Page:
IN – Testing Your Discipline

Testing out a diet as intensive as intermittent fasting is also a great way to motivate and discipline yourself in life. I know that as I stayed diligent in my eating/fasting, the more inclined I was to exercise or do that pesky chore around the house. This sort of thing bleeds into your everyday life more than just eating.

Intermittent Fasting Diet Schedule Example

Note: This example is using my height and weight as the base. Everyone’s body is different, but how much/what you eat is largely dependent on your goals and body composition. The timing of each meal or fast will depend on your schedule and exercise routine.

8 p.m. to 12 p.m. the following day – FAST

This is your fasting window in a traditional 16:8 fasting diet. Times can be adjusted to fit your work/exercise schedule. Do not take in anything that has a caloric value, but make sure to stay hydrated with water. Black coffee is also a great way to curb hunger in the early going should you choose to try.

12 p.m. –Lunch

Since this will technically be your first meal of the day, make sure it is one filled with nutrient-enriched foods. Fruits and vegetables should be a staple of every meal, but they should be the star of the show here. Remember, you have not eaten in 16 hours so all-natural foods are a great way to get your body kicking again.

2:30 or 3 p.m. –Snack

We all want to try and avoid fatty foods if we can. However, healthy fats are needed for our bodies to operate at 100 percent. This post-lunch (or preworkout) snack is a great opportunity to get some healthy fats in. That could be avocado, trail mix or almonds, but it will also provide a nice burst of energy heading into your workout.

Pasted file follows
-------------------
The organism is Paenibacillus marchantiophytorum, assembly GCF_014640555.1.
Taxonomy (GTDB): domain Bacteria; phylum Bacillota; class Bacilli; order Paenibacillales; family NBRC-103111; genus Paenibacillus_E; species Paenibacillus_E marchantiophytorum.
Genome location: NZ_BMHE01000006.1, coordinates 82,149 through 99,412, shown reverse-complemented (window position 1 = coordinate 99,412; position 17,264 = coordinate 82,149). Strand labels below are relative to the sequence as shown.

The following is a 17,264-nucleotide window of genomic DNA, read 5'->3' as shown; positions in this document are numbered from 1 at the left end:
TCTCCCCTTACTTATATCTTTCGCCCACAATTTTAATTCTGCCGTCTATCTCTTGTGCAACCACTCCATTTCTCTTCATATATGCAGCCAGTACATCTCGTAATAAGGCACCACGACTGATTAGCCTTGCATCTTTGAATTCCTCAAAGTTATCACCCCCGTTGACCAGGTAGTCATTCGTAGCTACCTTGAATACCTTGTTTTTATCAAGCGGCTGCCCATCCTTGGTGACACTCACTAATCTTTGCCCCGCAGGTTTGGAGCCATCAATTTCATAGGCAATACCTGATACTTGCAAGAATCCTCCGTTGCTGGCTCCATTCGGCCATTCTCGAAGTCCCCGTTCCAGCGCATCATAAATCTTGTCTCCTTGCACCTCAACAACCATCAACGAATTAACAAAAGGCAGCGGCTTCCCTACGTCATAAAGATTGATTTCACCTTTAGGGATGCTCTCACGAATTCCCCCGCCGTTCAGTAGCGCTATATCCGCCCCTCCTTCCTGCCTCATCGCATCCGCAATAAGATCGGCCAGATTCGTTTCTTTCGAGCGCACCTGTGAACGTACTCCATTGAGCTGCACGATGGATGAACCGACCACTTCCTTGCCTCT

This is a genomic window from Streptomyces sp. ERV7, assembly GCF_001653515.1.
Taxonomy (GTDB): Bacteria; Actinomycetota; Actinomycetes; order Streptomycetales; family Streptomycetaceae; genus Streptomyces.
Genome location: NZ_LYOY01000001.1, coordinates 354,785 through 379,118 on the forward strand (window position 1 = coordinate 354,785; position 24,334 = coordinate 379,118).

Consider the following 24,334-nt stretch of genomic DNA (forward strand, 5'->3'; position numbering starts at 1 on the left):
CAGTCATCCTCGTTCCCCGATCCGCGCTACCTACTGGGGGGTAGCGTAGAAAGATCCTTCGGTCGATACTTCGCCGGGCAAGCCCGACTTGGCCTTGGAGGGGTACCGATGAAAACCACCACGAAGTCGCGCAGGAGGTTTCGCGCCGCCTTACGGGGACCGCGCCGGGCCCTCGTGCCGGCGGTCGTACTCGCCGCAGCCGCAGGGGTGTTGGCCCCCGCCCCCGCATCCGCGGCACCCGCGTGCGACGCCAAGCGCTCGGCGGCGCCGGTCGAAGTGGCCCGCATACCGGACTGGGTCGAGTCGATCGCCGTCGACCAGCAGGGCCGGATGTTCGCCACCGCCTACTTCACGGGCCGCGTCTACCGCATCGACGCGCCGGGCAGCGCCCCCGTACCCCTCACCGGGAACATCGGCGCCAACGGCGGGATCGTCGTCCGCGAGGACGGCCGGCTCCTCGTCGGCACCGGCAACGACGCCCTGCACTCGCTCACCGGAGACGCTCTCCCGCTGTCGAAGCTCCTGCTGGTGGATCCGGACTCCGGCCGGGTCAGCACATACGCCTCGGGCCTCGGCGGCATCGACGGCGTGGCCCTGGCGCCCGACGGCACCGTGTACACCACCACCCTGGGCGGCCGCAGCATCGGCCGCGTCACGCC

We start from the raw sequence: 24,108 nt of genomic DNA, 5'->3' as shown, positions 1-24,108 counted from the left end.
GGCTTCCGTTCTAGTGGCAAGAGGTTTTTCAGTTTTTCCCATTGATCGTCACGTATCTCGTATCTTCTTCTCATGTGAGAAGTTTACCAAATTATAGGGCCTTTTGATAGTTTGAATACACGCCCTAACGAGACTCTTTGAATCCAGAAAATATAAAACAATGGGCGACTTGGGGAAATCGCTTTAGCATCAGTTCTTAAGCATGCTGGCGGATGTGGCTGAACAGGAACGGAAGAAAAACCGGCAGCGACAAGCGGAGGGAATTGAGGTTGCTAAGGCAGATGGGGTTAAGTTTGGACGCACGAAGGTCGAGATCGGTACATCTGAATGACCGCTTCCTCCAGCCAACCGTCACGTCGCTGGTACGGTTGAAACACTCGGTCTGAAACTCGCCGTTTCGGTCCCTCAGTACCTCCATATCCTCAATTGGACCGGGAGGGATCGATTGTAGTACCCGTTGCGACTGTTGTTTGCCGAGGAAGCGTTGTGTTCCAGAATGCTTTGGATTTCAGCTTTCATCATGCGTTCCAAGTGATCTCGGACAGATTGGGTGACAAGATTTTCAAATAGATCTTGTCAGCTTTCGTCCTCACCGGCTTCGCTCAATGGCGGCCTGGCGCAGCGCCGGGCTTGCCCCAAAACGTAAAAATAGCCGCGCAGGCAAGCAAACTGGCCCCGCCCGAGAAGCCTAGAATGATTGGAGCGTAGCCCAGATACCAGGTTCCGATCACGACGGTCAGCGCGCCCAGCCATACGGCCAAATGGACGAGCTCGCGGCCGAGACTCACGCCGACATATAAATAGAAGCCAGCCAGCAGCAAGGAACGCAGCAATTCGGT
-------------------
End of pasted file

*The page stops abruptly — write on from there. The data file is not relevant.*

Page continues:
4:45 (or so) p.m. – Post-Workout Snack

This is always a protein-based snack, but it is also good to get something else out of a post-exercise snack (carbs and fats).

6:30 p.m. – Dinner

This is my most protein-dense meal of the day. Given that it comes after a workout, it is important to eat foods that are high in protein to stimulate muscle protein synthesis in the body.

7:30 p.m. – Final Snack

Considering this is your last bite before a 16-hour fast, it should be something filling. Not only will that fill you up for the evening, but it also keeps the desire to snack at bay. Stay disciplined. Late-night snacking is always a temptation, but be diligent. Once you begin fast, do not give in!

Note: This piece is primarily based on personal experiences with intermittent fasting. Before committing to a specific diet, consult a dietician or your primary care physician.

Learn some more commitment tips on the next page!

Nolan P. Schmidt

Written by Nolan P. Schmidt

Nolan is the Editor of Fargo Monthly. Schmidt is also the Editor of Spotlight Media's Bison Illustrated and Future Farmer publications. He is originally from Bismarck, N.D. and is a proud graduate of Minnesota State University Moorhead.